The defendant appeals an order of judgment by default as to all the plaintiffs’ claims. The plaintiff appellees Mr. and Mrs. Vick were involved in a two-car collision with the defendant appellant Darrell St. Clair Davis on 17 March 1982. The plaintiffs sued the defendant for damages. On 30 March 1984, the plaintiffs took the defendant’s deposition. At that time, in response to questions concerning the identity of a woman with whom the defendant claimed to have spent some part of the evening of 17 March 1982, the defendant stated that the woman’s identity was “of no concern” and that “you are not going to get that out of me, even with a court order.” On 18 October 1984, the trial court granted the plaintiffs’ motion for an order to compel discovery, allowing the defendant 30 days in which to comply. When the defendant *360continued to refuse, the plaintiffs filed a motion for the imposition of sanctions.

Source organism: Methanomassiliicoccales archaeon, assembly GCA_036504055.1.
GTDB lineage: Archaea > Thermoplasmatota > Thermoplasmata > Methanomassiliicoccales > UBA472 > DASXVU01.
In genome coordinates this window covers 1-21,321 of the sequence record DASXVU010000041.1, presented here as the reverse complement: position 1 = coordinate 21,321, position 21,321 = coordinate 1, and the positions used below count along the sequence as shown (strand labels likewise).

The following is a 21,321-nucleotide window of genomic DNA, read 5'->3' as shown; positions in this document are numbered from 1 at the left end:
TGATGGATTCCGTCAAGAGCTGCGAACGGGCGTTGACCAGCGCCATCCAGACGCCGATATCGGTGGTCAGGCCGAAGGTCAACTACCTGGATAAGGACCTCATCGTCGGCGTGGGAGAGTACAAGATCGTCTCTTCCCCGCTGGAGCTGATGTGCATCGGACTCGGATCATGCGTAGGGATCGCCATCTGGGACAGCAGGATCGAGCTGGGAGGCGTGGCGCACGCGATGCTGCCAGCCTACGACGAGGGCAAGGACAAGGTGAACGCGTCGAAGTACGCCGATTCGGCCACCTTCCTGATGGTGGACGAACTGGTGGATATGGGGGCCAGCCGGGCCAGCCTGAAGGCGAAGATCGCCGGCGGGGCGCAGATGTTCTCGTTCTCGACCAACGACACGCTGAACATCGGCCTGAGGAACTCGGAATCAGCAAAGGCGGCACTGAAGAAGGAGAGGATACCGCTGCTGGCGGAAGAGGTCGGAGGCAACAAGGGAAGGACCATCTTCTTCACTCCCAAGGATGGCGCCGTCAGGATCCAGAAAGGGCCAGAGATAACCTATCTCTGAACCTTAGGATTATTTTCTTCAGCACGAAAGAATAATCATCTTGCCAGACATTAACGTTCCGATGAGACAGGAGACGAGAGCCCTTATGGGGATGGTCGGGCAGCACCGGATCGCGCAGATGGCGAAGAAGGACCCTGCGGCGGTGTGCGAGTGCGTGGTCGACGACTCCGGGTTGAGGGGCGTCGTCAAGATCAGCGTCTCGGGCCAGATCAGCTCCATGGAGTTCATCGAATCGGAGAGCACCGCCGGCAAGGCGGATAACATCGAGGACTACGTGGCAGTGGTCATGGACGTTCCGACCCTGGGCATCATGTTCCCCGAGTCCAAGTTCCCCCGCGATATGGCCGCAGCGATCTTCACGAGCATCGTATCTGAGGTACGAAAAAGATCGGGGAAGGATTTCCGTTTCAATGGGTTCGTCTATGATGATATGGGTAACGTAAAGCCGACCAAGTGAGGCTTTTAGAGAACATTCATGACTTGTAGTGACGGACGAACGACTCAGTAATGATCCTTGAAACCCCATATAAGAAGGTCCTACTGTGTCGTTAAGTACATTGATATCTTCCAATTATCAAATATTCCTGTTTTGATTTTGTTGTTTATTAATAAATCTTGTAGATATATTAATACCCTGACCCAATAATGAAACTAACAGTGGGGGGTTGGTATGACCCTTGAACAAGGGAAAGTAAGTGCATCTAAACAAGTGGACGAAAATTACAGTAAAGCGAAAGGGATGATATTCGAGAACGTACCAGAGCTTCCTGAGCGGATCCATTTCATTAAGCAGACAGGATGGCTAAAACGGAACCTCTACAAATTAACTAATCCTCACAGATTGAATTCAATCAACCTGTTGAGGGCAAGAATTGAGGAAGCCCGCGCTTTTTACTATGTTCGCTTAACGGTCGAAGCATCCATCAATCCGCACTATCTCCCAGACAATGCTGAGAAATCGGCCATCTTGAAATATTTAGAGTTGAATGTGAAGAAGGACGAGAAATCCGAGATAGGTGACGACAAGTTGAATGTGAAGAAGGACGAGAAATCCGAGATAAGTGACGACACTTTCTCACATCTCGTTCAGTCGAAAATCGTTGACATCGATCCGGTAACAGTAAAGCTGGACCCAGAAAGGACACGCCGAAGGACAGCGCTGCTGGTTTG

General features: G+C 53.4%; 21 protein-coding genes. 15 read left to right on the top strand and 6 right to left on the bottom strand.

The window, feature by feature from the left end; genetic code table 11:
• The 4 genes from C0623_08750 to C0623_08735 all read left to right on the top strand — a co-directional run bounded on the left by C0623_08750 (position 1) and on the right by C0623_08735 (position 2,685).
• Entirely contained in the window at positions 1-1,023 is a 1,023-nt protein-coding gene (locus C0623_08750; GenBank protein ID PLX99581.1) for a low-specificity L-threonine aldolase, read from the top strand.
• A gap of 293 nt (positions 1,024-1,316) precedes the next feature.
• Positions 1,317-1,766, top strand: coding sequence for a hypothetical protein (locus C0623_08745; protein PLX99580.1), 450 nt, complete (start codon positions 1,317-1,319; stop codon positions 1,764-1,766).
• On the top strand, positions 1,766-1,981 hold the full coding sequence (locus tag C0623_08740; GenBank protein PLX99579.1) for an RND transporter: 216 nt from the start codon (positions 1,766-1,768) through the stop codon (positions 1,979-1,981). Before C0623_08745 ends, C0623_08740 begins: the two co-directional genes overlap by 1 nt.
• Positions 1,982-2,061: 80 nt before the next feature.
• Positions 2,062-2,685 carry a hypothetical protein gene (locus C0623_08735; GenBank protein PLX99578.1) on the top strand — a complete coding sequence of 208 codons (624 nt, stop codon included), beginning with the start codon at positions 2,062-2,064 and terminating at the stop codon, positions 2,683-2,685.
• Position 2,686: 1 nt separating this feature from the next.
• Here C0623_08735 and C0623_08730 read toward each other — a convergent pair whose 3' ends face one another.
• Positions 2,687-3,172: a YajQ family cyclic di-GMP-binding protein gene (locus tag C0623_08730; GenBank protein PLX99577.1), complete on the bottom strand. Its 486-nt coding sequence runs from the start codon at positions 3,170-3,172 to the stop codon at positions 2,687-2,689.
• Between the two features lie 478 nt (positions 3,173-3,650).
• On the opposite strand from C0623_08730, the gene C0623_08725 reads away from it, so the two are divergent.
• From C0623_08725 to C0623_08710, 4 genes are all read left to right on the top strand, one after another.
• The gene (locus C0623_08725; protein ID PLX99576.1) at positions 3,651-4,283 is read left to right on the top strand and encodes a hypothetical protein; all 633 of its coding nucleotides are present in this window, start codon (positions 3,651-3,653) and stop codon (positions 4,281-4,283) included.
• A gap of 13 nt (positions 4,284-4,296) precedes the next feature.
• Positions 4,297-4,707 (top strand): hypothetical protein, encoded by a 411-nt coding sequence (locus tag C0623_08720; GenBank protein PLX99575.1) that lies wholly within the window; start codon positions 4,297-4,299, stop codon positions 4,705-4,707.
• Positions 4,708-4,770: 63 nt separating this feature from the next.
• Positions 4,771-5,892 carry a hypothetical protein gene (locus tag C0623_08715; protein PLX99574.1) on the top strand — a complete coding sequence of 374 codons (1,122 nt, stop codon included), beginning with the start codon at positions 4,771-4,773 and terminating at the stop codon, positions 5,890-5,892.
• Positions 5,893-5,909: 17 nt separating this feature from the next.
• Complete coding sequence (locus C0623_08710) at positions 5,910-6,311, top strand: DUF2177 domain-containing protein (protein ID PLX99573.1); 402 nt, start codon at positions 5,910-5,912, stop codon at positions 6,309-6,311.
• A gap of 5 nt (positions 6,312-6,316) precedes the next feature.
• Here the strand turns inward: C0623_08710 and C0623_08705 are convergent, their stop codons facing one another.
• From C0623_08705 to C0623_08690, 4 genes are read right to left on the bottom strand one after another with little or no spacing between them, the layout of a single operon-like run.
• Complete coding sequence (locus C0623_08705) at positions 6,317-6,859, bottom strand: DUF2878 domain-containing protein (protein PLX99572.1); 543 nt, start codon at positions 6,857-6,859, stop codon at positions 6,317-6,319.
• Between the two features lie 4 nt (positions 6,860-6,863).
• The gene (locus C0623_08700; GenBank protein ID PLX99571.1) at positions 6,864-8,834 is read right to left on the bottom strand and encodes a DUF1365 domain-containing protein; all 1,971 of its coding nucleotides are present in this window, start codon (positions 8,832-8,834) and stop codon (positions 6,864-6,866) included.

At the 12 December 1984 hearing for the imposition of sanctions the defendant for the first time asserted that he did not know the woman’s name. The trial court continued the hearing until the next morning to allow the defendant to obtain the information. The defendant testified that during that time he rode around the area of the witness’ home, searched for a piece of paper with her name on it, and made several other unsuccessful efforts to discover her identity. At the hearing the next morning, the defendant continued to claim ignorance. The trial judge granted the plaintiffs’ motion, striking the defendant’s answer, entering default judgment against the defendant on all claims in the plaintiffs’ complaint, and ordering the defendant to pay the plaintiffs’ reasonable expenses, including attorney’s fees, in the amount of $1,300.00. The court ordered that there would be a trial on the issue of damages only. The defendant appealed.

Sanford, Adams, McCullough & Beard, by Cynthia Leigh Wittmer and Charles C. Meeker, for plaintiff appellees.